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William Blake’s Influence on Popular Culture: A Work in Progress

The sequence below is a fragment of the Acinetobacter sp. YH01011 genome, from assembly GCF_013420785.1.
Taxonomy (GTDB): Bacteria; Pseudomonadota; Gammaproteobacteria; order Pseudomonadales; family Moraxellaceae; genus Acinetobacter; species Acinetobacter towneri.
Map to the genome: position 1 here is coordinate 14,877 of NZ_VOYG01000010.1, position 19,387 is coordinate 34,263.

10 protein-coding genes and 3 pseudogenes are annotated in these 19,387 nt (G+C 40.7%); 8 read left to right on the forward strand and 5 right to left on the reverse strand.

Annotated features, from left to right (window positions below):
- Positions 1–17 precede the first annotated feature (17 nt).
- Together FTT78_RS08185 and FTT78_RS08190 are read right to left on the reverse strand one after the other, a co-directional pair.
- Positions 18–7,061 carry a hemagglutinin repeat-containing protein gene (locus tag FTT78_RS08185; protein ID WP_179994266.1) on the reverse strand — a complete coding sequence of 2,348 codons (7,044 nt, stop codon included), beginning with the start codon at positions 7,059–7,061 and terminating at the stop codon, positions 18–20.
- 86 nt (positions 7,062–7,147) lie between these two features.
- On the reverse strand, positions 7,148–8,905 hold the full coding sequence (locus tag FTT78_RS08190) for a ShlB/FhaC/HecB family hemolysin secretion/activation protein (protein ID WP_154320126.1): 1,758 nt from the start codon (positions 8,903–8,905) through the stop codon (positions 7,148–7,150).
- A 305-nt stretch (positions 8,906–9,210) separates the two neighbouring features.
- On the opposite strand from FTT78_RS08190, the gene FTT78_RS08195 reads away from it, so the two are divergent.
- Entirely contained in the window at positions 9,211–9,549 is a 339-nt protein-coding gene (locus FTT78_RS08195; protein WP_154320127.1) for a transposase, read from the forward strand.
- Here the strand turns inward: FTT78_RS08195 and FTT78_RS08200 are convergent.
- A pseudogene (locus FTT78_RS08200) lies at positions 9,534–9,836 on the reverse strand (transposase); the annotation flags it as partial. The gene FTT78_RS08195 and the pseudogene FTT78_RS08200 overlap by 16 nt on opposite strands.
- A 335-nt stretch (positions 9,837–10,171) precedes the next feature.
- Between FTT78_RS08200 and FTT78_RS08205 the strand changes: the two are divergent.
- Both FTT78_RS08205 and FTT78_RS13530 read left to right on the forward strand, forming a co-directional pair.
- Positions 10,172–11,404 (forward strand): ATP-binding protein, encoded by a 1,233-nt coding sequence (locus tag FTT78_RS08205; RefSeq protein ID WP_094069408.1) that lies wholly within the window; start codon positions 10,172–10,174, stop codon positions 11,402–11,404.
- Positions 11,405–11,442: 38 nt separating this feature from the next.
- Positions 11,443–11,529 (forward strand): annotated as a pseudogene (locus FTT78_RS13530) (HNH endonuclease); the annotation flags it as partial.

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  1. William Blake’s Influence on Popular Culture: A Work in Progress Elliott Kidd, Department of English, College of Arts and Sciences and Honors College Mentored by: David Taylor, Ph.D., Department of English, College of Arts and Sciences Background Abstract Literature Review William Blake is a well-known name in Romantic, British, and poetic literature. His works include The Marriage of Heaven and Hell, Songs of Innocence and Experience, The Four Zoas, Milton, as well as many illustrations. The effect of this gifted man’s work is that so many would follow in his footsteps and be inspired by his legacy, from later writers and artists of the Romantic period, to those of contemporary culture. This research will focus upon the more recent time and show the ways other artists were influenced by his work. The endeavor shall be to trace Blake’s presence in popular culture at various points over the past 60 years and to judge the degree of his impact. While many have been influenced by the work of William Blake, others have contemplated how he came to imagine and create his artwork. Most academics have come to the conclusion that Blake was insane or had an organically dysfunctional brain. Regardless, Blake’s work came to be revered by a number of writers, artists, and other figures of popular culture even though it was noted that, “Blake’s perception…can only be explained as or approximated by a chemically altered state” (Glausser 164). The purpose of this research is not to try to explore the possible causes of Blake’s condition, but rather the connection and bearing it has on others. In many cases, the reason well-known figures tap into the writings of Blake is to explain their own unusual mental state and to try to compare their experiences to those of Blake, to the benefit of their audience. Beginning in the middle of the Twentieth Century, both newly created hallucinogenic drugs and natural hallucinogenic substances were being ingested and researched by scientists for spiritual, medicinal, and psychological reasons. LSD, mescaline or peyote, and psilocybin (commonly known as mushrooms) were three drugs being widely consumed. While under the influence of the drugs (or shortly thereafter), writers, scientists, and philosophers would record their discoveries in an attempt to accurately describe the effects of the drugs. Many used the words of Blake to help these descriptions. Two of the more popular literary descriptions of drug-induced hallucinations that are connected to William Blake’s writing are Aldous Huxley’s The Doors of Perception and Huston Smith’s Cleansing the Door of Perception (both of which draw their titles from Blake’s The Marriage of Heaven and Hell). AldousHuxley is reminded of Blake often during his experiences with mescaline. Huxley considered Blake to be “someone who, unlike himself, possessed an uncanny visionary power, a state of mind that Huxley can acquire temporarily by taking mescaline,” so in order for Huxley to fully understand his then altered world he had to consider the permanence of Blake’s rumored condition (Glausser 170). Although Huxley was helping Humphrey Osmond, a psychiatrist, research “the connections between hallucinogens and schizophrenia,” it is clear that Huxley wanted to experience a different type of perception (Glausser 173). If Blake suggests that, “states only exist and states only are to be cultivated or restrained,” as Denis Saurat theorizes, then Huxley is merely altering his state to see as Blake does (Saurat 25). Alas, Huxley only becomes temporarily like Blake, as Blake’s brain is permanently altered and Huxley’s is not. Alternately, Huston Smith equates his use of psilocybin with a religious experience. Psilocybin shows Smith a glimpse of “another Reality that puts this one in the shade,” which is a different view of perception than those expressed by Huxley; Smith viewed perception as a perspective of the essence of the tangible world, while Huxley viewed perception as those physical attributes that define the physical world from person to person (Glausser 176). Smith, therefore, is truly a spiritual man who changes himself, not the world around him, as Huxley does. If “Blake’s art has often been taken as evidence of madness precisely because he represented the spiritual world,” then Smith’s account of his experience with psilocybin bears the same insanity (Lincoln 46). It can be considered, then, that Blake’s own possible psychosis had a direct influence on Smith’s experience. Works Yet To Be Consulted Works Cited Allen Ginsberg’s poems Thomas Harris’s Red Dragon, and the two movies based on it: Manhunter and Red Dragon Aldous Huxley’s The Doors of Perception Jim Jarmusch’s movie: Dead Man Lyrics of the Doors, Bob Dylan, Van Morrison, and U2 Todd McFarlane’s comic: Spawn Alan Moore’s graphic novels: V for Vendetta, From Hell, Constantine and Watchmen Salman Rushdie’s The Satanic Verses Huston Smith’s Cleansing the Door of Perception Blake, William. The Great Red Dragon and the Woman Clothed in Sun. 1805-10. Brooklyn Museum. 8 Mar. 2009 <http://en.wikipedia.org/wiki/William_Blake_in_popular_culture>. Blake, William. The Lovers’ Whirlwind. 1824-27. City Museum and Art Gallery, Birmingham. 8 Mar. 2009 <http://en.wikipedia.org/wiki/William_blake>. Glausser, Wayne. “What is it Like to be a Blake? Psychiatry, Drugs and the Doors of Perception.” Blake, Modernity and Popular Culture. Ed. Steve Clark and John Whittaker. New York: Palgrave, 2007. 163-178. Lincoln, Andrew Rev. of Romanticism and Millenarianism, ed. Tim Fulford. Blake: An Illustrated Quarterly Summer 2004: 43-47. Phillips, Thomas. Portrait of William Blake. 1807. National Portrait Gallery, London. 9 Mar. 2009 <http://en.wikipedia.org/wiki/William_blake>. Saurat, Denis. Blake and Modern Thought. Glasgow: University Press, 1929. Research Methodology In order to grasp William Blake’s influence, it is imperative that I read and research not only his body of work, but also the collection of pieces that drew directly on this work. The most logical step to accomplishing this is to address each of Blake’s works individually, and research each specifically, to find connections with popular culture outlets. The obvious place to begin this task is the library, where it is possible to sectionalize by subject most instances where popular culture mirrored Blake. Additionally, background research will be required to more fully understand both the Blake era, and the era that most of those who were influenced by him wrote, so that a better understanding of each instance can be explored and connections between the two can be drawn.